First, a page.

3 Ways to Improve Your Sunday Announcements

By Anthony Svajda

With my role at the Southern Baptists of Texas Convention, I have the blessing of preaching in many different churches. That allows me to see how other churches are doing their services. Some are good, and some are not so good.

Today I would like to discuss something that many of us think about but don’t really plan out: Announcements.

You may be thinking, “Why announcements? Those are not an important part of the service.”

But consider this. Announcements are the opening handshake to your church service. The announcements are one of the first things a visitor will know about your church. They’re the first impression of the church and they set the direction of the service. My point: Announcements are important.

Problem 1: No focus

We all have seen a service started this way. For one reason or another, the person did not prepare for the announcement time, and they just go for it – whether it’s a deacon who goes on a tangent, a youth minister who only promotes student events or a pastor who can’t gather his thoughts. The announcements are all over the place.

When there is no focus in the announcements, a question must be asked: What are the people here for?

The simple answer is “church.” When planning and presenting your announcements, discard everything that is not church-related. The dad joke you’re dying to share, that story you have from the week, the two-minute children’s devotional or the rant you think everyone wants to hear. All but the church announcements should be cut out. (Yes, I have listened to all of these in the announcement time of churches.)

Focus on the church. Use the announcement time to set the tone for service and put the attention where it should be. Your announcements are a critical time that should focus the church’s ministries and opportunities. The announcement time should articulate how the church accomplishes the mission for Christ.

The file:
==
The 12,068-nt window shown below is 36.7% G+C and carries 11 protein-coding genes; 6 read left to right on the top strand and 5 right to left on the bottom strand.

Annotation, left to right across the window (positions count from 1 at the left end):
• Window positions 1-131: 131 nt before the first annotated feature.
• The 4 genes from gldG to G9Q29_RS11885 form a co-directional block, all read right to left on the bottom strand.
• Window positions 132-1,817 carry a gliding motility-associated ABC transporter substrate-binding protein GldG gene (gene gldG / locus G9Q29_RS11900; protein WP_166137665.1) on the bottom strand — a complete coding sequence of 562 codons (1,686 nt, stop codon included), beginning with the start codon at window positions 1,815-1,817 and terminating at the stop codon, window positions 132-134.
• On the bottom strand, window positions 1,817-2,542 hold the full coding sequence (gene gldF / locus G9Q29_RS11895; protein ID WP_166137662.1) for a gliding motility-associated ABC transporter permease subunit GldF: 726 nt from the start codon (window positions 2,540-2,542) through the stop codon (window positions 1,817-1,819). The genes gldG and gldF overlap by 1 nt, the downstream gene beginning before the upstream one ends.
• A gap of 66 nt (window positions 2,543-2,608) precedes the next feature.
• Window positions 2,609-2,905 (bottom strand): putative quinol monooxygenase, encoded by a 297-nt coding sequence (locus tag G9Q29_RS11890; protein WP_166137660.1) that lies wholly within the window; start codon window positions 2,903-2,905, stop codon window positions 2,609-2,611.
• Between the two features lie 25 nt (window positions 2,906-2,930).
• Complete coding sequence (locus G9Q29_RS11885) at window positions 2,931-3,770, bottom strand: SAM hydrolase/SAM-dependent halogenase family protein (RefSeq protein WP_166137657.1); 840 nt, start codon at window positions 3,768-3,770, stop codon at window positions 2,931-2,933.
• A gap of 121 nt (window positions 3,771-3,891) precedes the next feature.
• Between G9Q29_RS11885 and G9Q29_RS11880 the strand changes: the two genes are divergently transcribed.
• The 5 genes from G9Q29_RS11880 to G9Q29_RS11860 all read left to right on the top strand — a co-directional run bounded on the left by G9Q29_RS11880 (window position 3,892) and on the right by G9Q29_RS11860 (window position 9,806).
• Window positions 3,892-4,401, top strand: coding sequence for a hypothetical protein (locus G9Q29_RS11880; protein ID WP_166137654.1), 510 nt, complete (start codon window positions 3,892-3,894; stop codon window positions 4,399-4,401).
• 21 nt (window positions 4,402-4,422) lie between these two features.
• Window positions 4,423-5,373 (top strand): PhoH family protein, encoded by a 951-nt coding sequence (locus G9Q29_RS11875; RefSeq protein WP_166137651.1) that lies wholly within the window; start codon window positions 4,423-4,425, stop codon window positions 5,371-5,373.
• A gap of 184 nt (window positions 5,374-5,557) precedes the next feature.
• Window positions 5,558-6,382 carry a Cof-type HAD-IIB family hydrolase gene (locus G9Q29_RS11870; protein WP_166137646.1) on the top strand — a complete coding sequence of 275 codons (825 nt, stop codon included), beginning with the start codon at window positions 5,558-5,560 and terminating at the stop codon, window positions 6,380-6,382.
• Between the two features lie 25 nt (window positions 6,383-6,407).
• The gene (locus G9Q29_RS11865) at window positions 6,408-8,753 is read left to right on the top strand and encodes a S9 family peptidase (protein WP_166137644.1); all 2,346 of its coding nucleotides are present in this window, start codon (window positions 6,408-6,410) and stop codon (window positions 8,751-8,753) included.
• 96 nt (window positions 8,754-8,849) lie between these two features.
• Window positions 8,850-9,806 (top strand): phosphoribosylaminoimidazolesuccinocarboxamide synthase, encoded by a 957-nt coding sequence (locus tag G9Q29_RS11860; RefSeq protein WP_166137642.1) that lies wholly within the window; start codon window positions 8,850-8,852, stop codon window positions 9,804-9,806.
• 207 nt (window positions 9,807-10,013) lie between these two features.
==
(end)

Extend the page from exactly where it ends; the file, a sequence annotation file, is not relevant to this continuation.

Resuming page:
Problem 2: Over-complicated

Have you ever seen a church give so many announcements that people could set their calendars for the next year? Or did the announcements take so long that people just about fell asleep before the worship began? When this happens, the announcements are too complicated.

When the announcements are over-complicated, a question should be asked: What do the people need to know?

The answer is “imperative events.” I have found it helpful to give no more than three verbal announcements concerning the church’s future events. In the bulletin, list events no more than 30 days out. Keeping the number of events short will give each event more impact with your people and also will keep things fresh for your church.

Problem 3: Confusion of call

I went to a church one time that announced all the fantastic events they were putting on. They had events for my kids, my wife and me. We saw how they were reaching their community and making disciples through all of them. This church was doing an outstanding job! But there was one big problem: They never told us how to get plugged in or what to do next. This made the announcement time feel like a brag meeting instead of a call to get involved.

When there is no call to action, a question should be asked: What do the people need to do?

The answer is “the next step.” It’s easy. Just make sure to tell the people what they need to do to get involved. If it is an event, have them sign up. If it is a service project, ask them to contact the volunteer coordinator. If it is a camp, connect them to a sponsor. There is always the next step. Make that clear for your people and call them to take that step then and there.

Pastors and church leaders, let’s think through our announcements and make them the best they can be: focused, simple and challenging.

This post originally appeared on Anthony’s blog.

Published August 4, 2022

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Anthony Svajda

Anthony Svajda has an M.Div. and Ph.D. from Southwestern Baptist Theological Seminary. He has served in many different ministry roles in churches of all sizes. Currently, he is serving on the Pastoral Ministry Team at the Southern Baptists of Texas Convention. His main work is in church revitalization, helping pastors create healthy cultures in their churches. He is married to Kristen and they have two children.